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Halloween Booty: Blackbeard’s Guns

Thursday, October 31, 2013

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In a move unlikely to cheer Blackbeard’s ghost, the U.S. Coast Guard has recovered five cannons and multiple barrel hoops from the 18th-century pirate's shipwreck off the North Carolina coast.

The crew of the Coast Guard Cutter Smilax worked with personnel from the North Carolina Department of Cultural Resources to recover the booty from the Queen Anne's Revenge on Monday (Oct. 28) in Beaufort Inlet, NC.

The crew of the Smilax, a 100-foot inland construction tender, worked with NCDCR divers to lift the cannons aboard the Smilax using a combination of flotation bags and the ship's crane.

Queen Anne's Revenge salvage Queen Anne's Revenge salvage
Images unless indicated: U.S. Coast Guard

Crews from the USCG Cutter Smilax and NC's Department of Cultural Resources haul in a cannon from the Queen Anne's Revenge.

Four of the cannons weigh 2,000 pounds each; the fifth weighs about 3,000 pounds, NC DCR said in an announcement this week.

Pirate of the Caribbean

The Queen Anne's Revenge was the last ship of the pirate Edward Teach, better known as Blackbeard.

The French merchant ship, then bearing 26 guns, was known as the Concorde when Teach took her over in 1717, according to realhaunts.com.

Renamed and newly outfitted with 40 cannons, the Queen Anne's Revenge became the flagship of Blackbeard's four-vessel pirate fleet, according to history.com.

Queen Anne's Revenge salvage

The mission was the largest single recovery of the ship's 40 cannons; 20 have been salvaged.

Blackbeard, who took his name from the long beard he reportedly lit on fire to intimidate enemies, had terrorized the  Caribbean and southern coast of North America for several years by the time he seized the Queen Anne's Revenge.

He ran the ship throughout the region for a year. In May 1718, however, the Queen Anne's Revenge was shipwrecked, along with another of the pirate's vessels. Six months later, a British naval force led by Lt. Robert Maynard defeated Blackbeard's forces and killed the pirate in a battle off Ocracoke, NC.

Legend has it that Maynard's forces cut off Blackbeard's head, which continued to shriek when it was publicly displayed, while his headless corpse swam around the bloodied waters.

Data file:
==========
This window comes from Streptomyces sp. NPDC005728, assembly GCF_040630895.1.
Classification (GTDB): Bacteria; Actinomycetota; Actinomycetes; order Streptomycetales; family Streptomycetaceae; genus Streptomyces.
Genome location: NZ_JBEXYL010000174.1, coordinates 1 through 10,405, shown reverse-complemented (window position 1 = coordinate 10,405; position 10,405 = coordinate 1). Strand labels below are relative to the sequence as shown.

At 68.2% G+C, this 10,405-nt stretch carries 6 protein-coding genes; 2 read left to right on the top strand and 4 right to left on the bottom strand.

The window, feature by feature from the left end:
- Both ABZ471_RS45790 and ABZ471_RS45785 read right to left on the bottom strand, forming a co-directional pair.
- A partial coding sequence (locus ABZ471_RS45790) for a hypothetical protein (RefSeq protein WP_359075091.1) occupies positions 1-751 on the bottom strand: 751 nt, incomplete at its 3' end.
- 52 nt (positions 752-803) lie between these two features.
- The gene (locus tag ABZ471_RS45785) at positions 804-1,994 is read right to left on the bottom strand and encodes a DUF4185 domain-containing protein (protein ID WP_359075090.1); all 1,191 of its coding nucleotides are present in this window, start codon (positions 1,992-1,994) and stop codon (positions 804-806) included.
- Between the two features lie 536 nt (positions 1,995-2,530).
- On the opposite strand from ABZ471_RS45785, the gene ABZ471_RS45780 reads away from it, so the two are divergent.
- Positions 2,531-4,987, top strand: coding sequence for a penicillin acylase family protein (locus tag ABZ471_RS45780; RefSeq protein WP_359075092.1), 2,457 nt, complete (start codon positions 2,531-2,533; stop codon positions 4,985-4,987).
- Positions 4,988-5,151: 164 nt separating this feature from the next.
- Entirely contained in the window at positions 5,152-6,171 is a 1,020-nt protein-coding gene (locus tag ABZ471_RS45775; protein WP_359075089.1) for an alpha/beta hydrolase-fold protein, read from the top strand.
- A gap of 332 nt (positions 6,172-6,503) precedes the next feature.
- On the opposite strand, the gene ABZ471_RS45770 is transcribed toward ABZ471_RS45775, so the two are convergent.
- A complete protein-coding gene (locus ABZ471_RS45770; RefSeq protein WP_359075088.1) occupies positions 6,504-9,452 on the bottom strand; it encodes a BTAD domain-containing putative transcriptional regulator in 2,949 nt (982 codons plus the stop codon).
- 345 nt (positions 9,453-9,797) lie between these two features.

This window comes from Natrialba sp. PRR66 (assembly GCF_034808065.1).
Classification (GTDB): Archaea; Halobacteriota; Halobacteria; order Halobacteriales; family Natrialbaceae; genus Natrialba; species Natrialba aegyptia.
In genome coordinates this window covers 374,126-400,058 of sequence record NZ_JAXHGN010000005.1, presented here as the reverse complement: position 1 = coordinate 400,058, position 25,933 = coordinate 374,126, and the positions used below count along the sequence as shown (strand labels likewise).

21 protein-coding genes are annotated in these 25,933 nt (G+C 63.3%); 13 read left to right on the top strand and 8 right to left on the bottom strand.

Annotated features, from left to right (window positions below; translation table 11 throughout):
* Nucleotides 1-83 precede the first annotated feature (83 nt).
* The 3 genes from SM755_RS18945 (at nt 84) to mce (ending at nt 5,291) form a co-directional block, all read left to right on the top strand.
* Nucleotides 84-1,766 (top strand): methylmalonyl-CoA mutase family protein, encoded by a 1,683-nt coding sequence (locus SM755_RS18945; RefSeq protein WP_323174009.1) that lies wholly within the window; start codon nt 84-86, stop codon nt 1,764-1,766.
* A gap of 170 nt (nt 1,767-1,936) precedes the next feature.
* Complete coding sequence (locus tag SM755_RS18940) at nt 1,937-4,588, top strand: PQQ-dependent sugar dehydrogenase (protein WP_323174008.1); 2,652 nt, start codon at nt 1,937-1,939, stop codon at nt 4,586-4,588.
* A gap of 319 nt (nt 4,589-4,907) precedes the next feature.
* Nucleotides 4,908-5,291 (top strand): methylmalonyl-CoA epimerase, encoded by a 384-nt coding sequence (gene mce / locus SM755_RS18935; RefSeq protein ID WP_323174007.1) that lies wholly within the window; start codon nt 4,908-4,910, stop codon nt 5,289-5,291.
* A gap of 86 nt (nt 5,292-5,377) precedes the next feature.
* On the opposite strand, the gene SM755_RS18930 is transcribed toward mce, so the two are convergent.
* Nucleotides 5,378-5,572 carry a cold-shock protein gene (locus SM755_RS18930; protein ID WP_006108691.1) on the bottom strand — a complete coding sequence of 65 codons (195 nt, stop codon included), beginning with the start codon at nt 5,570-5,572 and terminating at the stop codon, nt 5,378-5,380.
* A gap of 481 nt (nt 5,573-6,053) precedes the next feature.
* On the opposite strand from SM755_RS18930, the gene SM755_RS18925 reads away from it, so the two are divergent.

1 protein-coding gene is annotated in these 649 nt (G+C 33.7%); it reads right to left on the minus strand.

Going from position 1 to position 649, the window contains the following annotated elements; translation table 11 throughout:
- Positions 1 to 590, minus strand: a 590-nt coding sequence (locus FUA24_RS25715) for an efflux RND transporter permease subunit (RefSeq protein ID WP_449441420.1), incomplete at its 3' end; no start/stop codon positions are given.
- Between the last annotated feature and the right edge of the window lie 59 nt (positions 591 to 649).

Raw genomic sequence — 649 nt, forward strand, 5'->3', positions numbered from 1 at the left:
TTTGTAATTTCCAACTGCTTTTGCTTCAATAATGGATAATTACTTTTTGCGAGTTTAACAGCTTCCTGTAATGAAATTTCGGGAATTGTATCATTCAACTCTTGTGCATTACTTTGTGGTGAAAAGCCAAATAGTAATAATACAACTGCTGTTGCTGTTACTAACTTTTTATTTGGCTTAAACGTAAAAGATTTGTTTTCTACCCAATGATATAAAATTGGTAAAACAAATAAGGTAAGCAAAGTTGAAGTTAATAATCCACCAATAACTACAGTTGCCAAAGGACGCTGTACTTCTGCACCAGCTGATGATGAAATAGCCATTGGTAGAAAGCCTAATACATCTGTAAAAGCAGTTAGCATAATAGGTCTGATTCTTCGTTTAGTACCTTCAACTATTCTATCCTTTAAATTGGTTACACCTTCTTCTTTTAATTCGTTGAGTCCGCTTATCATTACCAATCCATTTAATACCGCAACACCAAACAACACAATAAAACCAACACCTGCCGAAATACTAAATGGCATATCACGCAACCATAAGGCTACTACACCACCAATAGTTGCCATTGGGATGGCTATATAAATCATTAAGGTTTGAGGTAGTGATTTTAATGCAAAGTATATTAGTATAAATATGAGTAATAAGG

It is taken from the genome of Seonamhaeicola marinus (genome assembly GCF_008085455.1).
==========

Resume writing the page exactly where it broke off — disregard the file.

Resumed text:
Cannon Catch

All of the ship's cast-iron cannons fired six-pound cannon balls, North Carolina officials said. This is the largest recovery of the ship's cannons yet, bringing to 20 the total number recovered, officials said. Twenty-nine guns have been located.

The U.S. Coast Guard released this video of the salvage mission with crews from North Carolina's Department of Cultural Resources' Underwater Archaeology Division.

“We think the largest of the four cannons may be of Swedish origin, since the only other recovered gun this size was made in Sweden,” Project Director Billy Ray Morris said in a statement.

“We also hope to recover two large concretions each the size of a twin bed. They may contain barrel hoops, cannon balls and other treasures.”

Blackbeard is known to have gathered a hodge-podge of cannons from different countries as he equipped his vessel with 40 guns, officials said.

Capture of Blackbeard
Wikimedia Commons / Jean Leon Gerome Ferris

The 1920 painting Capture of the Pirate, Blackbeard, 1718, captures the fateful battle between the legendary Edward Teach and the British forces led by Lt. Robert Maynard.

To date, the Underwater Archaeology Branch of the NC DCR has recovered artifacts from 60 percent of the site, including cannons, anchors, gold dust, animal bones, lead shot, and medical and scientific instruments, officials said.

About 280,000 artifacts have been recovered in all. Full recovery is planned by 2014.

The booty is on display at the N.C. Maritime Museum in Beaufort.

   

Tagged categories: Government; Historic Preservation; Museums; Project Management

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